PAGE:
The stance of the Bennett coalition government in Israel, which advocated neutrality and equidistance but highlighted substantial humanitarian assistance to Ukraine, was backed by public opinion; 70% to 80% of the population sympathized with Ukraine. On the other hand, Prime Minister Bennet has shown an eagerness to mediate the conflict, becoming the first foreign dignitary to visit Moscow and meet with Russian President Vladimir Putin after the outbreak of the war, and has stated that a neutral stance is essential as a mediator.

Conflicting Demographics, National Security, and Iran Issues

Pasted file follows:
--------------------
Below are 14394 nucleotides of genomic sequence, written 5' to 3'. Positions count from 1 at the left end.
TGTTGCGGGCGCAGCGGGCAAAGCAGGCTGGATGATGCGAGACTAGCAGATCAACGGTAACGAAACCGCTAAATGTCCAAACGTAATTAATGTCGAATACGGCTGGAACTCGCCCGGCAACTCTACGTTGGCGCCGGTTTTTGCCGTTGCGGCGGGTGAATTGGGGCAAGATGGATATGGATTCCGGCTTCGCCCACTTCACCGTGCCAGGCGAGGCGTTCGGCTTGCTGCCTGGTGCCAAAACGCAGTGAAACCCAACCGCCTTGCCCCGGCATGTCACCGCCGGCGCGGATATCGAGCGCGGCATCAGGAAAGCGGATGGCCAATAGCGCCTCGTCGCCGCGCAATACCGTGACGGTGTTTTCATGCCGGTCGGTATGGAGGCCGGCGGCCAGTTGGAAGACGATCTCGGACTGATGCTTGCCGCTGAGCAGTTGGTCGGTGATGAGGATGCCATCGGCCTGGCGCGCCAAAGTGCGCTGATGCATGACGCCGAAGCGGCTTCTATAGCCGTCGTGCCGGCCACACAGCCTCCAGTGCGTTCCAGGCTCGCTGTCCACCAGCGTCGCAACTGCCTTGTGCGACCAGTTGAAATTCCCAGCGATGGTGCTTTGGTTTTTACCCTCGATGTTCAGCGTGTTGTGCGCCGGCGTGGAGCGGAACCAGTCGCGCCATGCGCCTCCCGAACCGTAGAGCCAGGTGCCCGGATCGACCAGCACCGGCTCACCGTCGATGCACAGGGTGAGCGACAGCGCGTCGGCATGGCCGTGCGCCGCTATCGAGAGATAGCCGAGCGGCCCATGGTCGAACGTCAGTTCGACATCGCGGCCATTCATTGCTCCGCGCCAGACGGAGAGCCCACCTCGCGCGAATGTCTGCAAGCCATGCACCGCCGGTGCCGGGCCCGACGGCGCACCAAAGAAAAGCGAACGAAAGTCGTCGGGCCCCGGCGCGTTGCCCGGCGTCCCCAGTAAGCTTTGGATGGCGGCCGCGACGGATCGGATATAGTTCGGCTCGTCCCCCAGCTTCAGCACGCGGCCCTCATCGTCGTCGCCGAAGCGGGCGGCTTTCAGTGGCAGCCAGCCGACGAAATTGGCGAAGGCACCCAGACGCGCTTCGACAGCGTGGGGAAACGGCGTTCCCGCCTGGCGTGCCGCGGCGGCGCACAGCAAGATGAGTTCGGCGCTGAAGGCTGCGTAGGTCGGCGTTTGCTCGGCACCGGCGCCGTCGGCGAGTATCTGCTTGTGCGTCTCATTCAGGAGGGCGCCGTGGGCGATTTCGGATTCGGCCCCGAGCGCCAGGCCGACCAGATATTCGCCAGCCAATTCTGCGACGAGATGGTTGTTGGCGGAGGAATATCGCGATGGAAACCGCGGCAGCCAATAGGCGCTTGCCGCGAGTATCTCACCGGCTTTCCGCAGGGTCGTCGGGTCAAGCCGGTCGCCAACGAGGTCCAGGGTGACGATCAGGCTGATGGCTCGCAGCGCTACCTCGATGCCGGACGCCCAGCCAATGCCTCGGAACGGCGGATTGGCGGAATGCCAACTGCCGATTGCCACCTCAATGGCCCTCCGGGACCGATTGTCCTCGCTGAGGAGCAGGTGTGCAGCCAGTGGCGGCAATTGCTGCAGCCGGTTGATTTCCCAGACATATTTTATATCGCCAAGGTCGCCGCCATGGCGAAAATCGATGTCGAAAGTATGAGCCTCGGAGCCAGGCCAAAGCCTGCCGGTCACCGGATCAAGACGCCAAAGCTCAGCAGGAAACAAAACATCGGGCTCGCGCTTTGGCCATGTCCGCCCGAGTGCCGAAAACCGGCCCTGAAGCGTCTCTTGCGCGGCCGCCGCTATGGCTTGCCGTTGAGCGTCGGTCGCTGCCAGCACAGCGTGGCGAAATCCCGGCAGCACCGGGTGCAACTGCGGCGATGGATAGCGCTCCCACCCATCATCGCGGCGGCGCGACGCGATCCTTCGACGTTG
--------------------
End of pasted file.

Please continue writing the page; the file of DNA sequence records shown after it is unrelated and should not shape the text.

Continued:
The following three factors are thought to be behind Israel's ambiguous policy. The first is the demographic composition of the Jewish state of Israel. Based on the aforementioned Law of Return, up to one million Jewish immigrants from the former Soviet Union flowed into Israel between the collapse of the Soviet Union in the late 1980s and the 1990s. Considering that the population of Israel was about 4.5 million at the time, we can imagine how overwhelming this influx was. Among the current population of about nine million, the number of Israeli citizens from the former Soviet Union is believed to be around 1.2 million, of whom 400,000 are Russian Jews and 400,000 are Ukrainian (the rest are Central Asian and other). Israel cannot openly support one side considering concerns about the treatment and activities of their relatives in Russia and Ukraine.